(2) sagebrush (that are in overabundance due to the degraded unnaturally dry condition), and

(3) willow.

Of the three structure types, BDAs and sod plugs incorporate non-vegetative fill (i.e., native soil) to stabilize vegetative fill material and impinge water flowThis material includes soil/cobble/rock that will be sourced immediately upstream of the location of structure installation (as these areas will become inundated with water upon installation)In some instances, BDAs and PALS will incorporate the use of wooden postsThese will either be made onsite with native branch material or purchased and brought onsitePosts will be driven in by sledgehammers and handheld pile drivers in wilderness areas, and handheld gas-powered pile drivers may be used in non-wilderness areas

No dewatering is proposed during construction, though construction will occur when stream flow is at its nadirAt each meadow site, the downstream most structure will be placed first as to capture suspended sediments and reduce downstream effects of temporary increased turbidity that may occur during construction.

Read more about this project in the Trout Unlimited blog post Working together for the gold: Meadow restoration in Golden Trout country, by Jessica Strickland.

Project Benefits
  1. Improved and expanded mountain wet meadow habitat
  2. Reduced peak flows and increased/extended summer baseflows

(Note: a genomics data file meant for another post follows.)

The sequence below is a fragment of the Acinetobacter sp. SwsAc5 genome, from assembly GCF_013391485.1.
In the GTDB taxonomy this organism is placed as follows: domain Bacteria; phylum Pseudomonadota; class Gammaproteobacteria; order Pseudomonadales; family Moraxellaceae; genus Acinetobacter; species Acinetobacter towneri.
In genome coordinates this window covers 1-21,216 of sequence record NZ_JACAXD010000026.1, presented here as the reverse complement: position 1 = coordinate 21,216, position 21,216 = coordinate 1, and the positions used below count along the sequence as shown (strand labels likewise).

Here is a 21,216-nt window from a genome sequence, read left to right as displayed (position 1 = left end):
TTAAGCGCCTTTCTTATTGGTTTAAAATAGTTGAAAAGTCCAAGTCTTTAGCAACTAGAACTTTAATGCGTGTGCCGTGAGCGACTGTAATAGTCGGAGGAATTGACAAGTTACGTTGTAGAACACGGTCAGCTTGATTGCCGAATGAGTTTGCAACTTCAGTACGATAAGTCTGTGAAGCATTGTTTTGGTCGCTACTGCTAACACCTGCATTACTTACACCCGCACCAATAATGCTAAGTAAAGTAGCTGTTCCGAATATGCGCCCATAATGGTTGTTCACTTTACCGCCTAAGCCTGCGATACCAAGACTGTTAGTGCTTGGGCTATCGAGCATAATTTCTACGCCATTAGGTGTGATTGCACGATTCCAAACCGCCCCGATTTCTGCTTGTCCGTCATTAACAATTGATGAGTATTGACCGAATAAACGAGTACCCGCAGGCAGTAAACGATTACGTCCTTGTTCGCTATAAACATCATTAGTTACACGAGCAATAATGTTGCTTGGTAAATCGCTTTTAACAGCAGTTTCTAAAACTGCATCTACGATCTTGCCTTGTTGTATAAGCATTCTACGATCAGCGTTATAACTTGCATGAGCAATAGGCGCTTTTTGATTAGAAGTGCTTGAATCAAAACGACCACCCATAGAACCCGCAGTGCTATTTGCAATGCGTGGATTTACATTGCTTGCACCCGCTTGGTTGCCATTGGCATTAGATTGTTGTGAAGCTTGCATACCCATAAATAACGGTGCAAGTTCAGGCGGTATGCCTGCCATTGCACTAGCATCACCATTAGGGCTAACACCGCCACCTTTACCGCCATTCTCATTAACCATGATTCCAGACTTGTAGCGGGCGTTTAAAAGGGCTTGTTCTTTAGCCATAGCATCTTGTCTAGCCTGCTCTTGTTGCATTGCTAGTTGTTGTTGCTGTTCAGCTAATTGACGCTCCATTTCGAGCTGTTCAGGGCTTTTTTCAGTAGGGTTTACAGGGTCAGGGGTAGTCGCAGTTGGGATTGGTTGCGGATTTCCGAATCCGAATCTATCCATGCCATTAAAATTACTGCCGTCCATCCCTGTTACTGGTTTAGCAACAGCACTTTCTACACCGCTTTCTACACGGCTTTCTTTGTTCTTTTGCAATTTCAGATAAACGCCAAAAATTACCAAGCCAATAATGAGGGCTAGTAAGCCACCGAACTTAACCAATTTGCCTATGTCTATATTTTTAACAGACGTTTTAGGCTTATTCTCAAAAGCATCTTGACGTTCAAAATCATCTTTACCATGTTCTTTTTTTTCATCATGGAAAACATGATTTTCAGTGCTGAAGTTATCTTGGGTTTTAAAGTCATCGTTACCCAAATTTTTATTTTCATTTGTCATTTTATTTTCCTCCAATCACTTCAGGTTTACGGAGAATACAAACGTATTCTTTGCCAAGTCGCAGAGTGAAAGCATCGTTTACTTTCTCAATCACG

3. Enhanced aquatic habitat for California Golden Trout (Oncorhynchus mykiss aguabonita) and mountain yellow-legged frog – northern California DPS (Rana muscosa) and terrestrial habitat for meadow-associated species such as migratory birds
  4. Improved water quality
  5. Increase groundwater storage
  6. Increased plant biomass above and below ground, increased soil organic matter, and thereby improved soil capacity to sequester Greenhouse Gases (GHGs) from the atmosphere.
  7. Improved stream and meadow condition would improve visitor experience on public lands thus leading to increased back-county guiding, pack-guiding and fishing guiding, in addition to supporting local businesses/tourism operations
Permitting Tip for Similar Projects

Early agency consultation and pre-application meetings and coordination.  This can streamline your application package preparation through a shared agency-applicant understanding of project-specific nuance and individual regulator expectations.


Thank you to Jessica Strickland, Trout Unlimited’s California Inland Trout Program Director, for providing information about this project and photos.


Trout Unlimited


Planned for implementation during the summer field season in 2023 through 2026.

Type of project

  • Beaver dam analogue
  • Mountain meadow and stream habitat restoration

County or Counties

  • Inyo
  • Tulare


Kern River and Owens River tributary headwaters

Project size

826 acres of instream and riparian habitat restoration and approximately 2,500 acres of enhanced meadow habitat. 32 stream miles restored.

Project documents

Permitting pathways used

This project received an individual project biological opinion for mountain yellow-legged frog – northern California DPS (Rana muscosa). A Lake and Streambed Alteration Agreement (LSAA) from the California Department of Fish and Wildlife was not required because the project is on federal land.

Project photos